Dear Thomas,
I wouldn’t put sealant in until after you actually glue the tire on. You hope that your spare tubular sits a long time, unused. During that time, the sealant could get dried out.

I always remove the sealant from my cyclocross tubulars at the end of the season to prevent the sealant from hardening up inside of the tires. If you have ever left a tubeless mountain bike tire deflated for months with sealant in there, you’ll know the problem—the stuff dries up in a thick slab at the gravitational bottom of the tire where it pooled up while liquid. It’s easy to get out of a tubeless tire, but you don’t want that to happen inside your tubulars.

As for types, I’ve only used Tufo sealant in Tufo tubulars. In other tubulars, I’ve only used Effetto Mariposa’s Caffelatex. I’ve heard unconfirmed stories about using other sealants in tubulars (with latex inner tubes) somehow bleeding through and causing the base tape to peel off of the tire. That certainly has not happened to me in years of using Caffelatex in tubulars, but I haven’t tried any other sealants in tubulars, so I can’t confirm or refute those claims.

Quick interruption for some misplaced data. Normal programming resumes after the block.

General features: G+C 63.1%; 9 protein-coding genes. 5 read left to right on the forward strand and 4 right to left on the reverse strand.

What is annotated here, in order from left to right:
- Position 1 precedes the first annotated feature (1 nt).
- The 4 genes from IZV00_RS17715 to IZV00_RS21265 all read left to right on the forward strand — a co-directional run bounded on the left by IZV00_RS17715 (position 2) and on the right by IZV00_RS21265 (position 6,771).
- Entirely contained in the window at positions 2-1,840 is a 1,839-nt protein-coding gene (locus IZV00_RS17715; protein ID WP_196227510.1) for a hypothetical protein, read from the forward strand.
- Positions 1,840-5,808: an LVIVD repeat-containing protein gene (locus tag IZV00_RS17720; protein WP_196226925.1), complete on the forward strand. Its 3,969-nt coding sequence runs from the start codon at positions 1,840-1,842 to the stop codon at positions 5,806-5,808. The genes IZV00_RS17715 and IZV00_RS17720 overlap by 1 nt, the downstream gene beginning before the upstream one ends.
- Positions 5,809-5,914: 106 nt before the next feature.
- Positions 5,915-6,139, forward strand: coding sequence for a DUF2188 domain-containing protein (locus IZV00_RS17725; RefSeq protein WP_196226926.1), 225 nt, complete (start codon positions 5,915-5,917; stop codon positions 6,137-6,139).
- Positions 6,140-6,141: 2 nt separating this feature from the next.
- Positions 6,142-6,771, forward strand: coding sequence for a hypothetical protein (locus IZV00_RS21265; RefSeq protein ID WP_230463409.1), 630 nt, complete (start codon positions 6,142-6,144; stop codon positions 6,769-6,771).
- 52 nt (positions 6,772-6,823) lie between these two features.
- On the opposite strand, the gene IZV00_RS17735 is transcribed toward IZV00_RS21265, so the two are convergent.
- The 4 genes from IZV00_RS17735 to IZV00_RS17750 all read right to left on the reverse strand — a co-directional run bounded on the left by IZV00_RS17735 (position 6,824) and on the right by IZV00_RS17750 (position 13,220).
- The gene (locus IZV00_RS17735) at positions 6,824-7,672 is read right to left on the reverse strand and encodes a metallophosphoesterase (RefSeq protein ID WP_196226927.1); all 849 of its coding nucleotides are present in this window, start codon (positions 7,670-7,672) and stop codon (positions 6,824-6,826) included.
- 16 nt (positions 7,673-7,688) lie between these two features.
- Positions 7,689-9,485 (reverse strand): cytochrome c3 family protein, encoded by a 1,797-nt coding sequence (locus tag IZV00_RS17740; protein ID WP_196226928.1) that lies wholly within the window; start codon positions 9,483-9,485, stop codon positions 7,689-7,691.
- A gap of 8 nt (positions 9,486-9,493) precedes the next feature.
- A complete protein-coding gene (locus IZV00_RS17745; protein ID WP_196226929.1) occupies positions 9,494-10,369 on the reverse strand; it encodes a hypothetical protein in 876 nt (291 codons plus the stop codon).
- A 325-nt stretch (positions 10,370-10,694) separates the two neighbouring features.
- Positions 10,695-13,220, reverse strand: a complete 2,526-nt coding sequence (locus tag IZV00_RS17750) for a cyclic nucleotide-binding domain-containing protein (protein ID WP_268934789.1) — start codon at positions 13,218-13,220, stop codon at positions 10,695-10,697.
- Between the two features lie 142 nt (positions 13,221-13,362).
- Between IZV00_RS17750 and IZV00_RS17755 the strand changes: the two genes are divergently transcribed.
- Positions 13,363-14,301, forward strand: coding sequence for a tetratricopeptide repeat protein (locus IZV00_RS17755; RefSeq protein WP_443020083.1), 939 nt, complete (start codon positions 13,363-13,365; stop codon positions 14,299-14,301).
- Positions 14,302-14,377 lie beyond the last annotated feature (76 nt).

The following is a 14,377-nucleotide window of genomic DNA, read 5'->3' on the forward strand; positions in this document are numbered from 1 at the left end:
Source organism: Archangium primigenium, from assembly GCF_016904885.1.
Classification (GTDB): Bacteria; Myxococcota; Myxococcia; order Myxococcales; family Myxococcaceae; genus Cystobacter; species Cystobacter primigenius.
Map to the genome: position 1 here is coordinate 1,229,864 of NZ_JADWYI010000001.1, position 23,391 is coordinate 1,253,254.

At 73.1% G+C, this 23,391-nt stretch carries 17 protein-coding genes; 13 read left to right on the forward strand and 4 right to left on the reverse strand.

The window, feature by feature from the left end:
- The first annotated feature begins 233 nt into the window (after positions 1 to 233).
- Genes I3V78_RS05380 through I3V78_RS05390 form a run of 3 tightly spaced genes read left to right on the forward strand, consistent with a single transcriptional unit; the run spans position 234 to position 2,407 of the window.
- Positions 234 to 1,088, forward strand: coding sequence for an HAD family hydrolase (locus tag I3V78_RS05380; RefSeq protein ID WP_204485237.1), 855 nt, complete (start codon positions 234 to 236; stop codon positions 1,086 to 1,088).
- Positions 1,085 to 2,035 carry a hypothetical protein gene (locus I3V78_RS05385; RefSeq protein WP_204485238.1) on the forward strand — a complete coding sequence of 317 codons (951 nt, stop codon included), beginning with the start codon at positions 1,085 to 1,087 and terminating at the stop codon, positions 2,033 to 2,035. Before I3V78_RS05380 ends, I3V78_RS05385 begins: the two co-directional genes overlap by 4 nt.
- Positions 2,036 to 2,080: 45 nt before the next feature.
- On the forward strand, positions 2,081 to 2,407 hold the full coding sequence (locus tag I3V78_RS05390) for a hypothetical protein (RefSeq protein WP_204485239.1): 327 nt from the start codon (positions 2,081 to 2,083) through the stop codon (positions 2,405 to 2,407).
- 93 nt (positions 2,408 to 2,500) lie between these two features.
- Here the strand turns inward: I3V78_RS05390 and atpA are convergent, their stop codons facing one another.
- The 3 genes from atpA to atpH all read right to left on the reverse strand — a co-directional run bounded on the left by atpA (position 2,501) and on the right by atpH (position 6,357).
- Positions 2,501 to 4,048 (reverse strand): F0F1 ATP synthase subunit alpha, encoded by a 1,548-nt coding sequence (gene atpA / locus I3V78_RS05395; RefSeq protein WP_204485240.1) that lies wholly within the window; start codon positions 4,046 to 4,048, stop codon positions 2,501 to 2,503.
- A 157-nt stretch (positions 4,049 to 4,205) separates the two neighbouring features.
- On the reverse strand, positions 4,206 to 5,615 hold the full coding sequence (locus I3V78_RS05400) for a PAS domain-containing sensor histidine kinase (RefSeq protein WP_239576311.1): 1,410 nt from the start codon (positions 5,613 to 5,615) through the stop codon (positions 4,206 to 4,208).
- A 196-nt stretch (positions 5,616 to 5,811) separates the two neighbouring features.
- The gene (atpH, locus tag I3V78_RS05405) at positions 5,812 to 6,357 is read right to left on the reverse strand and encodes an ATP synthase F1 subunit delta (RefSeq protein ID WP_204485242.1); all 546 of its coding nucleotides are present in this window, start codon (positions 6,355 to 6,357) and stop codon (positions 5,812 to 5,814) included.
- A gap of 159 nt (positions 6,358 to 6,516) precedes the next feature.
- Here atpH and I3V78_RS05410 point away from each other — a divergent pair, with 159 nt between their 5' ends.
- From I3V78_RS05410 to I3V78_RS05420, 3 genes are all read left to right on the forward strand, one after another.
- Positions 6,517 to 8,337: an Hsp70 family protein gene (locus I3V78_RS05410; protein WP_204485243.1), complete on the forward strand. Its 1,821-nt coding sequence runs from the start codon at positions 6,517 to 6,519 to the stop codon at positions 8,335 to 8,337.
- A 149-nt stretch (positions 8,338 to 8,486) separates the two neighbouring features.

Dear Lennard,
One has to question the benefit of filling tires with N2 since air is 78.09 percent nitrogen, 20.95 percent oxygen, 0.93 percent argon, 0.039 percent carbon dioxide.